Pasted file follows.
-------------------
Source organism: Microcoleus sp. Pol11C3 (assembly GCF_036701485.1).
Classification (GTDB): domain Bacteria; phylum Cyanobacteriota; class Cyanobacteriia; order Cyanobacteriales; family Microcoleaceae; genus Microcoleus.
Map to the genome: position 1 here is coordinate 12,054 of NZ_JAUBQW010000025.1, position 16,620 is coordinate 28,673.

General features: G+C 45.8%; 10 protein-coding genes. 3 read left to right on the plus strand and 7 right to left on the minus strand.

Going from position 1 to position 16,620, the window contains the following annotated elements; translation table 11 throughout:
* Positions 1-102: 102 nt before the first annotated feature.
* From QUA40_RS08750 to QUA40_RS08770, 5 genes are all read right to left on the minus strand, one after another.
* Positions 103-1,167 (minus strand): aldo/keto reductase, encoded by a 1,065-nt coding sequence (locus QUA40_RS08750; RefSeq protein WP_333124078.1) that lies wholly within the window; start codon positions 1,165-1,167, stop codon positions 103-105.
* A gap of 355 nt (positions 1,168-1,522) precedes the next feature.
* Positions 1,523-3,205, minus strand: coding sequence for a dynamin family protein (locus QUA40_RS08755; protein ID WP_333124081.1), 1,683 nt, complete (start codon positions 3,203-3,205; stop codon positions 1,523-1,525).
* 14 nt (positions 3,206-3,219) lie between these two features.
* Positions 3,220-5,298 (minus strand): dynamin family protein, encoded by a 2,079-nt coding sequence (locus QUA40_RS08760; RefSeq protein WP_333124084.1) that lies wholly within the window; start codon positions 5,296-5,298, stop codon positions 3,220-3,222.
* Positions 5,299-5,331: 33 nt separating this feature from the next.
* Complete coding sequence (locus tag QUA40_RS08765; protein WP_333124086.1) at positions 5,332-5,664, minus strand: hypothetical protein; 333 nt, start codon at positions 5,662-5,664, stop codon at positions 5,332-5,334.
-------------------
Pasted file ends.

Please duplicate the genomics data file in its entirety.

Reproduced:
Source organism: Microcoleus sp. Pol11C3 (assembly GCF_036701485.1).
Classification (GTDB): domain Bacteria; phylum Cyanobacteriota; class Cyanobacteriia; order Cyanobacteriales; family Microcoleaceae; genus Microcoleus.
Map to the genome: position 1 here is coordinate 12,054 of NZ_JAUBQW010000025.1, position 16,620 is coordinate 28,673.

General features: G+C 45.8%; 10 protein-coding genes. 3 read left to right on the plus strand and 7 right to left on the minus strand.

Going from position 1 to position 16,620, the window contains the following annotated elements; translation table 11 throughout:
* Positions 1-102: 102 nt before the first annotated feature.
* From QUA40_RS08750 to QUA40_RS08770, 5 genes are all read right to left on the minus strand, one after another.
* Positions 103-1,167 (minus strand): aldo/keto reductase, encoded by a 1,065-nt coding sequence (locus QUA40_RS08750; RefSeq protein WP_333124078.1) that lies wholly within the window; start codon positions 1,165-1,167, stop codon positions 103-105.
* A gap of 355 nt (positions 1,168-1,522) precedes the next feature.
* Positions 1,523-3,205, minus strand: coding sequence for a dynamin family protein (locus QUA40_RS08755; protein ID WP_333124081.1), 1,683 nt, complete (start codon positions 3,203-3,205; stop codon positions 1,523-1,525).
* 14 nt (positions 3,206-3,219) lie between these two features.
* Positions 3,220-5,298 (minus strand): dynamin family protein, encoded by a 2,079-nt coding sequence (locus QUA40_RS08760; RefSeq protein WP_333124084.1) that lies wholly within the window; start codon positions 5,296-5,298, stop codon positions 3,220-3,222.
* Positions 5,299-5,331: 33 nt separating this feature from the next.
* Complete coding sequence (locus tag QUA40_RS08765; protein WP_333124086.1) at positions 5,332-5,664, minus strand: hypothetical protein; 333 nt, start codon at positions 5,662-5,664, stop codon at positions 5,332-5,334.